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children, or lands, for my name's sake, shall receive a hundred fold, and shall inherit everlasting life." 29. The meaning of the expression, "to enter into life," we have already fully explained. See particularly pp. 12, 21, 22. Everlasting life was that state of peace and rest into which the believers of the gospel entered, and which the church of Christ preeminently enjoyed, when delivered from her persecutors at the coming of Christ to destroy the Jewish nation; and this is called, in our version, everlasting life from the Greek phrase zoen aionion, which is generally, if not invariably, applied to the time of the gospel dispensation. See our remarks on Matt. xxv. 46, under the parable of the Sheep and Goats, and compare also the following passages of scripture: John v. 24. vi. 47, 54. xvii. 3. Rom. vi. 22. 1 John v. 13. In pursuing the context, we have now brought ourselves to the last verse of chap. xix. as follows: “But many that are first shall be last; and the last shall be first." The apostles, who were the first to embrace the gospel, would not receive their reward until the last; while those who were last, who did not embrace the gospel until after the apostles, should be rewarded first. The apostles did not receive their reward until a late period-their preeminent services exposed them to preeminent dangers and sufferings, and persecution rage. against them longer than any others. The parable of the laborers in the vineyard was designed to illustrate the facts here stated, and to reprove the apostles for the desire they had manifested to receive greater rewards than should be coufered on others. See particularly Mark x. 35, 37. We have already shown, that there can be no question that the parable before us was designed to illustrate what is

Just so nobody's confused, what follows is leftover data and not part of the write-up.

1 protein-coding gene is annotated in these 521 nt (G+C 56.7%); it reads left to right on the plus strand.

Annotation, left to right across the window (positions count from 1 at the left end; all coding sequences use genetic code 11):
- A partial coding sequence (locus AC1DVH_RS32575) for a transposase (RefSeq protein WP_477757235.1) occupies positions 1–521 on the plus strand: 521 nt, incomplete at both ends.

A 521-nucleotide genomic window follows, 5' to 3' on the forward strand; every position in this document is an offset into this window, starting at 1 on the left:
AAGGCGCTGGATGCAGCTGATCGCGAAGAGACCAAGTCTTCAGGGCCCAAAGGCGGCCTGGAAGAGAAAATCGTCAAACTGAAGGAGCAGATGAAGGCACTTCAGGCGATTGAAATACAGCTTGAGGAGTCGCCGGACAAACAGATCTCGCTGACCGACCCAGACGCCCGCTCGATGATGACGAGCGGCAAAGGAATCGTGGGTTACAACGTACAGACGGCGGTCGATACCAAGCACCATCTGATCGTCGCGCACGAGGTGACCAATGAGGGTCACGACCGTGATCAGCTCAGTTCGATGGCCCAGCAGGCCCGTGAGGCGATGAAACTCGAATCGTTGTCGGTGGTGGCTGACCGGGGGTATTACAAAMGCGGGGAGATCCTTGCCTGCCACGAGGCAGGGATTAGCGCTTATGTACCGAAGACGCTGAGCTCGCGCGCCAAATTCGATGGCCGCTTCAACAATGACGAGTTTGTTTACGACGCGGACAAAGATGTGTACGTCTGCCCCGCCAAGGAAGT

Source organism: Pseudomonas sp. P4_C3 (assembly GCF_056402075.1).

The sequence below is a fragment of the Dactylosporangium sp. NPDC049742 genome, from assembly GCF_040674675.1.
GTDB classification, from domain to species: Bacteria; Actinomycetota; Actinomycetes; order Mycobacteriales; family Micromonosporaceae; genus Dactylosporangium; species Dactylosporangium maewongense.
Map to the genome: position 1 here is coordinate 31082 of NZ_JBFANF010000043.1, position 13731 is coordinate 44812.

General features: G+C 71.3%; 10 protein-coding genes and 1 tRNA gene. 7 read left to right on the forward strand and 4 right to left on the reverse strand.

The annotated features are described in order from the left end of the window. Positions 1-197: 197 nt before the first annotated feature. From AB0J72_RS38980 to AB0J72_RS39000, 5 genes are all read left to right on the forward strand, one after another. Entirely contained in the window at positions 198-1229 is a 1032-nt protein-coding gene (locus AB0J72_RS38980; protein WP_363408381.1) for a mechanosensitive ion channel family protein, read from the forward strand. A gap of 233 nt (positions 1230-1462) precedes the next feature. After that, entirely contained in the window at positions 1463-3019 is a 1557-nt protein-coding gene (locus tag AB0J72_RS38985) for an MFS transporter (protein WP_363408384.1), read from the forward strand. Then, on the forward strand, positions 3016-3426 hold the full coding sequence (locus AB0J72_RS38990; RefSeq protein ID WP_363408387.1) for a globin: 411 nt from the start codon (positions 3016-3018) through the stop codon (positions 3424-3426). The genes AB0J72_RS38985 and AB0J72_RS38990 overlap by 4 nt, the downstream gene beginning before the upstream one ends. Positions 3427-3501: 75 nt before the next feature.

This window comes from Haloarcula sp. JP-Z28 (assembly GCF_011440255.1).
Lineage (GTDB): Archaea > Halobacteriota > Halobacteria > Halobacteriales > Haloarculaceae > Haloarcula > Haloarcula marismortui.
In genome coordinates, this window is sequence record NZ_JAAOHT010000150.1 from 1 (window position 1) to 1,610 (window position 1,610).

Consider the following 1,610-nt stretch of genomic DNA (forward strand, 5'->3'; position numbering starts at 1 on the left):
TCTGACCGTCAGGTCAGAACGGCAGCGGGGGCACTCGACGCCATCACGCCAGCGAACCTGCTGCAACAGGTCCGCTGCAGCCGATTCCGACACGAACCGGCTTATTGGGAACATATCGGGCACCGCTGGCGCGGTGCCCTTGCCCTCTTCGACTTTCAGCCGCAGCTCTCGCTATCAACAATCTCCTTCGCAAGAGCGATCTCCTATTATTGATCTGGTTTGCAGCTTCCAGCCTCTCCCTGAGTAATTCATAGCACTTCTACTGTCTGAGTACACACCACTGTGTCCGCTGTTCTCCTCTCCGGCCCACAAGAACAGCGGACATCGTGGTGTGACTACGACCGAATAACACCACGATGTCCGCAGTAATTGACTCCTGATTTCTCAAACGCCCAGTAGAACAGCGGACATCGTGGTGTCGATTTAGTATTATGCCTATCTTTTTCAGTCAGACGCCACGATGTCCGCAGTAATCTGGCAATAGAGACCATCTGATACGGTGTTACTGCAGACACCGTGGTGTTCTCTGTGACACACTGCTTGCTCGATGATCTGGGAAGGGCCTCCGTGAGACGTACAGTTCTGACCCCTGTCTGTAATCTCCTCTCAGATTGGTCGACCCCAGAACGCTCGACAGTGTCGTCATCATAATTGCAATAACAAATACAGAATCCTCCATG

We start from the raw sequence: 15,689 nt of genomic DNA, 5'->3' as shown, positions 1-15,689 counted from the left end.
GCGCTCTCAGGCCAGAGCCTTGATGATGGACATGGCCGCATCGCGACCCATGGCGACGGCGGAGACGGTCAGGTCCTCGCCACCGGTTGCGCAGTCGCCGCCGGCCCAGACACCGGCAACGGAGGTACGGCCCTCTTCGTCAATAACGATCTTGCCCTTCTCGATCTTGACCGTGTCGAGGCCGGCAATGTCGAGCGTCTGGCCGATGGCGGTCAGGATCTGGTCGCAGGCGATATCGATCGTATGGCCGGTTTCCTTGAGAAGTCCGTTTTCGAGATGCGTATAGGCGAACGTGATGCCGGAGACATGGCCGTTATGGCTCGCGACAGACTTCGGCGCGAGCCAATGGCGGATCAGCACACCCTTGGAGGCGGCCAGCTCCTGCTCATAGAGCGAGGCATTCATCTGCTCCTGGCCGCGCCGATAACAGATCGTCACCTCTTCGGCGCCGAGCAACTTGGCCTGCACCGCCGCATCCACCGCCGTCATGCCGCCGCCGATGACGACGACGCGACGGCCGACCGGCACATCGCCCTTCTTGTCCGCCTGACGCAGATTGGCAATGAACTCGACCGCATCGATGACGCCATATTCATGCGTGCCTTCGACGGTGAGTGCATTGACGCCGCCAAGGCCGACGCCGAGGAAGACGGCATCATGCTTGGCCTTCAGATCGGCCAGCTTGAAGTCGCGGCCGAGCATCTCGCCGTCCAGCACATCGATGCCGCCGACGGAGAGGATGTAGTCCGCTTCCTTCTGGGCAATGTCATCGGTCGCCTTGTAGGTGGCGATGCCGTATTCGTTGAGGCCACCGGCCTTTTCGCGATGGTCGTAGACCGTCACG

said xix. 30," but many that are first shall be last, and the last shall be first ;" and this fact is rendered more evident from the circumstance, that immediately on closing the parable, Jesus adds. “ 30 the last shall be first, and the first last," as he had illustrated in the parable.